The European Commission’s (EC) plan to mobilise more than 1 trillion EUR over the next 10 years to support the EU’s transition to climate neutrality sends a strong signal that the Commission is putting climate action at the centre of its work. It strengthens the case for raising the EU’s 2030 climate target to 65%. The plan must be aligned with other EU climate policies such as the EU Emissions Trading System (EU ETS) and push governments to significantly improve their National Energy and Climate plans (NECPs).
The European Green Deal Investment Plan (EGDIP) is very promising and shows that EC President Ursula von der Leyen is serious about mainstreaming climate finance throughout the EU’s budget.
It is also clearly aimed at convincing laggard member states to get behind the 2050 climate neutrality target. However, access to some of the funding has not been explicitly limited to the countries supporting the 2050 target. This must be corrected so that only countries supporting and planning for climate neutrality have access to the funds. Equally important will be to ensure that investments in fossil fuels are excluded.
The investment plan alone will not be enough to fund the entire climate transition – the EC indicates that 260 billion EUR would be necessary every year up to 2030 to meet the current target of -40% which in itself is not in line with what the atmosphere demands and the Paris Agreement needs. However, it should pave the way to raising the EU’s 2030 climate target to -65% and bring it in line with the Paris Agreement.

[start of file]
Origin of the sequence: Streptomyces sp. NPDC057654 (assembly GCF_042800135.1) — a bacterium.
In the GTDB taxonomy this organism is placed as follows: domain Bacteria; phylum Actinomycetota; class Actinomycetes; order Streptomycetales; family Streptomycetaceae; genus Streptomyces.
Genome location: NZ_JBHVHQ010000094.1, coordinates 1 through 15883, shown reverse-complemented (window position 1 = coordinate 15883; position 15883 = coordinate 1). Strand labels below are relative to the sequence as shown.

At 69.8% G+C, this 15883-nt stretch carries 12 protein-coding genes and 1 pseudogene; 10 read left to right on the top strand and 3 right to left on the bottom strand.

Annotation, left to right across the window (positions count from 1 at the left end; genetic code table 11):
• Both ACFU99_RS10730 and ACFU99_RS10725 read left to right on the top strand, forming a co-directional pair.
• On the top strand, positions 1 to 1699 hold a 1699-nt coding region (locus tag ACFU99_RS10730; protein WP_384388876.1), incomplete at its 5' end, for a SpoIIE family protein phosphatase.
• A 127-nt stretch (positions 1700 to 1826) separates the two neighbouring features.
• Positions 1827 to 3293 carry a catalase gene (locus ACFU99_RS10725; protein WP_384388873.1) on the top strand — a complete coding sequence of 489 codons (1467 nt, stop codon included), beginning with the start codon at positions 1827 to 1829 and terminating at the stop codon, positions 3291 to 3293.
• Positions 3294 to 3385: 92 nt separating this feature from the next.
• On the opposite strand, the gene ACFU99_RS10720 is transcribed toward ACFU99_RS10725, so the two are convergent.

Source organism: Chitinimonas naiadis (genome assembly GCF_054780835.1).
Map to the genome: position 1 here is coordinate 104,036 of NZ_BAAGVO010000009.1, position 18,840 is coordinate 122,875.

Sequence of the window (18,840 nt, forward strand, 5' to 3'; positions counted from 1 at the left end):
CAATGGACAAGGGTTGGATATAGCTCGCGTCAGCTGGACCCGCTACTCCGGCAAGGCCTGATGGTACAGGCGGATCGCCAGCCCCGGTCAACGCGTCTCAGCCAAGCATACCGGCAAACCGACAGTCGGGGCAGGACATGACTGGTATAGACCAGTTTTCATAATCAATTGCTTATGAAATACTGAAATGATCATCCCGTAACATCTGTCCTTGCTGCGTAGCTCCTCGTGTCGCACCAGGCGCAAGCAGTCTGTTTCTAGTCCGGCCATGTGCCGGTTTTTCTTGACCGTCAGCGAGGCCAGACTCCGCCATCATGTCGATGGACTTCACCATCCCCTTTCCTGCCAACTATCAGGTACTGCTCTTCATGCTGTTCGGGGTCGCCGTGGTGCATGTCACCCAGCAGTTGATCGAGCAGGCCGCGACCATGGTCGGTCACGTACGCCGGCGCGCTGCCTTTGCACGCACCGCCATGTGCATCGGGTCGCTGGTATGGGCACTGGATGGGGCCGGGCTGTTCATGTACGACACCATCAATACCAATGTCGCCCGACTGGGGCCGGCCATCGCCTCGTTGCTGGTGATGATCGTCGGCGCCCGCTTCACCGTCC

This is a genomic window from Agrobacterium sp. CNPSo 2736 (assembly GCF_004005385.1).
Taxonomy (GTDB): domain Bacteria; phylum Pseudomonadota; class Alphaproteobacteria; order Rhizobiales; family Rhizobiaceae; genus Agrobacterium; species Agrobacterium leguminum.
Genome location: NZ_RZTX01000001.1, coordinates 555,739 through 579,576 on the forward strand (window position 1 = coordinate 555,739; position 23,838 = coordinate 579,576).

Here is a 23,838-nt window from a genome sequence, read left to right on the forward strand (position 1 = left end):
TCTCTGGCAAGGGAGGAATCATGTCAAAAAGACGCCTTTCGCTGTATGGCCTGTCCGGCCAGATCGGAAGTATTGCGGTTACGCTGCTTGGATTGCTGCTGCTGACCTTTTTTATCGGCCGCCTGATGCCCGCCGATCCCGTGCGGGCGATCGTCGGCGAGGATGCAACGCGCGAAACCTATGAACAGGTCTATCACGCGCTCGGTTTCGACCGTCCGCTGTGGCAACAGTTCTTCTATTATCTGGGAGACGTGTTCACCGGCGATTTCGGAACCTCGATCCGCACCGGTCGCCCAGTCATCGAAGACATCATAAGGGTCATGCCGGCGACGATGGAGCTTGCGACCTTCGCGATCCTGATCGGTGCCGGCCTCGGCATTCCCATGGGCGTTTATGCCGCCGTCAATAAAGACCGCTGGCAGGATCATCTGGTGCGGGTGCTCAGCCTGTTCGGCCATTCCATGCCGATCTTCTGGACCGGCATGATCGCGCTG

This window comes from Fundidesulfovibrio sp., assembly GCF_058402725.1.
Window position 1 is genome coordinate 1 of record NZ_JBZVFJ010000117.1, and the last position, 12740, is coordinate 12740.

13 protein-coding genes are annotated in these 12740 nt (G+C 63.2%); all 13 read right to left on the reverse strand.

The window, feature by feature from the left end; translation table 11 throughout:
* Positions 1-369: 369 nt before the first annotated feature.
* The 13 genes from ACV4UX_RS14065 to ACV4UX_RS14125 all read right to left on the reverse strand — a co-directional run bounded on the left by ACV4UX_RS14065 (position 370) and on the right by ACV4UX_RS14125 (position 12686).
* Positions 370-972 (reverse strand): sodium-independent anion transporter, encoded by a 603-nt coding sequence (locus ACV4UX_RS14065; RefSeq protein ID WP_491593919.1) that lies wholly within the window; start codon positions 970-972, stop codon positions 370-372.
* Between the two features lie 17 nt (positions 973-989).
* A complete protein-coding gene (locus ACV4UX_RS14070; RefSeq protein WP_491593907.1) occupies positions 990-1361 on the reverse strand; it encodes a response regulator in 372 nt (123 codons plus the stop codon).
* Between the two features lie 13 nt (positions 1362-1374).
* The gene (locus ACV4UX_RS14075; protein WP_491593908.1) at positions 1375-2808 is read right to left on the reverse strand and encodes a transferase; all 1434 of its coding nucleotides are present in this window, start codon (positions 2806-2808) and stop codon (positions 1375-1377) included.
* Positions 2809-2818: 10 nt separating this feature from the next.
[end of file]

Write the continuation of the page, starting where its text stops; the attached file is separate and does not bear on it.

The Just Transition Mechanism and the Just Transition Fund
One key component of the EGDIP is the Just Transition Mechanism (JTM) which is aimed at alleviating social and economic impacts of the transition to a climate-neutral EU by 2050.
While the transition will create new jobs and foster the development of some economic sectors (such as electric mobility and renewable energy production), carbon-intensive sectors and those relying on fossil fuels will either need to transform or disappear. The social cost of that transition should not be borne by workers in those sectors. Instead, policy-makers should do everything in their power to ensure those workers also benefit from the climate transition.
The EC promises to mobilise at least 100 billion EUR (over the 2021-2027 period) through three channels under the JTM.
- The Just Transition Fund (JTF) is the only one for which details have been made available. It is to be funded with 7.5 billion EUR of additional Member State contributions to the EU budget (which itself is still under negotiation). Together with mandated national co-financing and contributions from other EU funds, it would reach an overall financing capacity of 30-50 billion EUR.
- A new investment scheme will be created under the auspices of InvestEU – leveraging up to 45 billion EUR.
- The European Investment Bank would mobilise between 25 and 30 billion EUR public finance through a – yet to be set up – public loan facility.
How will the Just Transition Fund work?